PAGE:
Nene said that ILRI was particularly pleased to be hosting this meeting, as it has a long track record in the use of GIS in its research portfolio, having developed a GIS Unit first some 22 years ago and being a leader today in large-scale, fine-resolution, mapping of the intersection of small-scale livestock enterprises and global poverty.

An M.O. Notenbaert, Scientist, GIS Analyst, Targeting and Innovation

The second day of the Week, An Notenbaert, a GIS expert at ILRI, gave the participants an overview of what ILRI has been doing in the area of geospatial research, and what particular kinds of geospatial services and expertise ILRI could offer new ‘mega-programs’ of the Consultative Group on International Agricultural Research (CGIAR).

Notenbaert sketched two of ILRI’s research projects that require a ‘spatial’ foundation.

Protecting remote herders with their first drought-related livestock insurance

The first ILRI project Notenbaert described is one that this year is piloting ‘index-based livestock insurance’ for remote Kenyan livestock herders. This project, she said, is all about managing risks in dry, harsh lands, where most people’s livelihoods still depend on livestock herding. Because traditional livestock insurance is impractical for the dispersed herding populations of Kenya’s northern frontier, ILRI researchers initiated a study on the feasibility of using information not about the number of livestock deaths in droughts over the years, but rather an indicator associated with such drought-related animal deaths. ‘We are using satellite images of vegetation of the region to come up with a livestock mortality index,’ she said. ‘This is quite a neat application of remote sensing data.’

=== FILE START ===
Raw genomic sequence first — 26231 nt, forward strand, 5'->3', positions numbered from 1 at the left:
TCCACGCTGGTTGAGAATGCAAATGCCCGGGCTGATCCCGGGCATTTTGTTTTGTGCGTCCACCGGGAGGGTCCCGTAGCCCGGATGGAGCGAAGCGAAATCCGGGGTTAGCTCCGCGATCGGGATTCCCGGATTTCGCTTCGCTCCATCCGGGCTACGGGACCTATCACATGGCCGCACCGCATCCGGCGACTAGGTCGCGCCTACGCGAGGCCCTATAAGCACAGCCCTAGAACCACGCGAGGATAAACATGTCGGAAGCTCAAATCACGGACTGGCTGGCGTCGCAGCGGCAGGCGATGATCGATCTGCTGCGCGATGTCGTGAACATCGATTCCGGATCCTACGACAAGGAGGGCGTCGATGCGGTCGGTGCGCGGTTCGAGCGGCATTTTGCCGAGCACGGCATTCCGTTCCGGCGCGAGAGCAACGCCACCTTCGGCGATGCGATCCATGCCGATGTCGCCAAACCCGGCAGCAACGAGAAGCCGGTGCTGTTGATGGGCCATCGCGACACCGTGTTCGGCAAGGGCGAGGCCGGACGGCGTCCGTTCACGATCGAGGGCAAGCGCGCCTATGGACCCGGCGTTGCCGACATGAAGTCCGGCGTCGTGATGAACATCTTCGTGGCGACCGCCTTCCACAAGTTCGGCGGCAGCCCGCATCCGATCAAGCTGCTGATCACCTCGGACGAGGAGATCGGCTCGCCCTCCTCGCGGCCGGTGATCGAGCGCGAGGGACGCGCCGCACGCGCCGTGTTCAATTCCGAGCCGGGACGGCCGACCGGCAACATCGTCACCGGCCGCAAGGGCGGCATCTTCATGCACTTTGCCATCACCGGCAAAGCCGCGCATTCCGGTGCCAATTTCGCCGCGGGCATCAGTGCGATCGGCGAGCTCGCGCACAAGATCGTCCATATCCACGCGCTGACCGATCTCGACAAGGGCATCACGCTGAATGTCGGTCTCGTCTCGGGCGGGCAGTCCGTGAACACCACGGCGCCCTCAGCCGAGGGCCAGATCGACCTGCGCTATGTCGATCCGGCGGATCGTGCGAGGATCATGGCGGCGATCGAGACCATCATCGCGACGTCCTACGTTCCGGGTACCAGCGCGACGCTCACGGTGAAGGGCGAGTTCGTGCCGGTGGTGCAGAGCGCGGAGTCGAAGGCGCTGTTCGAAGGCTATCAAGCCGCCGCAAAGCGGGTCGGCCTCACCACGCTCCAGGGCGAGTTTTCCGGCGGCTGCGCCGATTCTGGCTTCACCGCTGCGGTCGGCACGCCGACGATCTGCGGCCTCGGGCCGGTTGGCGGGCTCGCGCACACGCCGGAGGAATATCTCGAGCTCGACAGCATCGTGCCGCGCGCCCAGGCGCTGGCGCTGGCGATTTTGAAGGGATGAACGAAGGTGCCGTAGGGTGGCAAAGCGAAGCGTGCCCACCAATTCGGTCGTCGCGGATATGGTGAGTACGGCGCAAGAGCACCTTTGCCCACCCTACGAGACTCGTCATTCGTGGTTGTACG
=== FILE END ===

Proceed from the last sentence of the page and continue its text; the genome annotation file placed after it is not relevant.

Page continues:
The pilot project was launched in Kenya’s Marsabit District in January 2010. Livestock owners in the district have bought insurance premiums that will pay out not when their animals die (which would require a logistically complex and expensive procedure to verify animal deaths), but rather when satellite images show that livestock forage has dipped below a predetermined threshold, with the likely result of many animals dying.

Down-scaling climate projections for more useful information for policymakers

The second ILRI project Notenbaert described to the assembled group of spatial experts is working to make more local, and thus more useful, assessments of the impacts of climate change on poor communities in the tropics.